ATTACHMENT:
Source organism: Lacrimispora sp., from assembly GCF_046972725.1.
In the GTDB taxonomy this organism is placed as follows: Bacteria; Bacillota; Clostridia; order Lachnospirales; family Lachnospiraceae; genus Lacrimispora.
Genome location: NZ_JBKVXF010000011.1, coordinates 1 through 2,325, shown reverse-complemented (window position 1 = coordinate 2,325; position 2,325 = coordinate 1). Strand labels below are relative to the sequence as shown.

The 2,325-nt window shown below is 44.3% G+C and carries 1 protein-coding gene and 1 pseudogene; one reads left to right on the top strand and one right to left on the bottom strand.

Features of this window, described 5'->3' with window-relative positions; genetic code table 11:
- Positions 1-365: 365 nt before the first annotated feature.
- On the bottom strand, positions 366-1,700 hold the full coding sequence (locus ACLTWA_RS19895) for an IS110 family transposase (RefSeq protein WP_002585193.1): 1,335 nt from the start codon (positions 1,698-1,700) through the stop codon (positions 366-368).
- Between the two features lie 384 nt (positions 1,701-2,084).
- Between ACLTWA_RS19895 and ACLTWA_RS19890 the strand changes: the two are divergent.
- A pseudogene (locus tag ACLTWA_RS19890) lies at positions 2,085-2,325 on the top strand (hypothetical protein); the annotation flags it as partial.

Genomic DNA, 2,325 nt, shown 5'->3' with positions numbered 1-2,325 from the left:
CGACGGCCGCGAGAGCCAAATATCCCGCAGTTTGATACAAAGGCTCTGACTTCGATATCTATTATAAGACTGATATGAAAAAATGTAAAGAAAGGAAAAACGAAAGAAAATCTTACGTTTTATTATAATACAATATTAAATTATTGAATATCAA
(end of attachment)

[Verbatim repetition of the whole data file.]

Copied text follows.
Source organism: Lacrimispora sp., from assembly GCF_046972725.1.
In the GTDB taxonomy this organism is placed as follows: Bacteria; Bacillota; Clostridia; order Lachnospirales; family Lachnospiraceae; genus Lacrimispora.
Genome location: NZ_JBKVXF010000011.1, coordinates 1 through 2,325, shown reverse-complemented (window position 1 = coordinate 2,325; position 2,325 = coordinate 1). Strand labels below are relative to the sequence as shown.

The 2,325-nt window shown below is 44.3% G+C and carries 1 protein-coding gene and 1 pseudogene; one reads left to right on the top strand and one right to left on the bottom strand.

Features of this window, described 5'->3' with window-relative positions; genetic code table 11:
- Positions 1-365: 365 nt before the first annotated feature.
- On the bottom strand, positions 366-1,700 hold the full coding sequence (locus ACLTWA_RS19895) for an IS110 family transposase (RefSeq protein WP_002585193.1): 1,335 nt from the start codon (positions 1,698-1,700) through the stop codon (positions 366-368).
- Between the two features lie 384 nt (positions 1,701-2,084).
- Between ACLTWA_RS19895 and ACLTWA_RS19890 the strand changes: the two are divergent.
- A pseudogene (locus tag ACLTWA_RS19890) lies at positions 2,085-2,325 on the top strand (hypothetical protein); the annotation flags it as partial.

Genomic DNA, 2,325 nt, shown 5'->3' with positions numbered 1-2,325 from the left:
CGACGGCCGCGAGAGCCAAATATCCCGCAGTTTGATACAAAGGCTCTGACTTCGATATCTATTATAAGACTGATATGAAAAAATGTAAAGAAAGGAAAAACGAAAGAAAATCTTACGTTTTATTATAATACAATATTAAATTATTGAATATCAA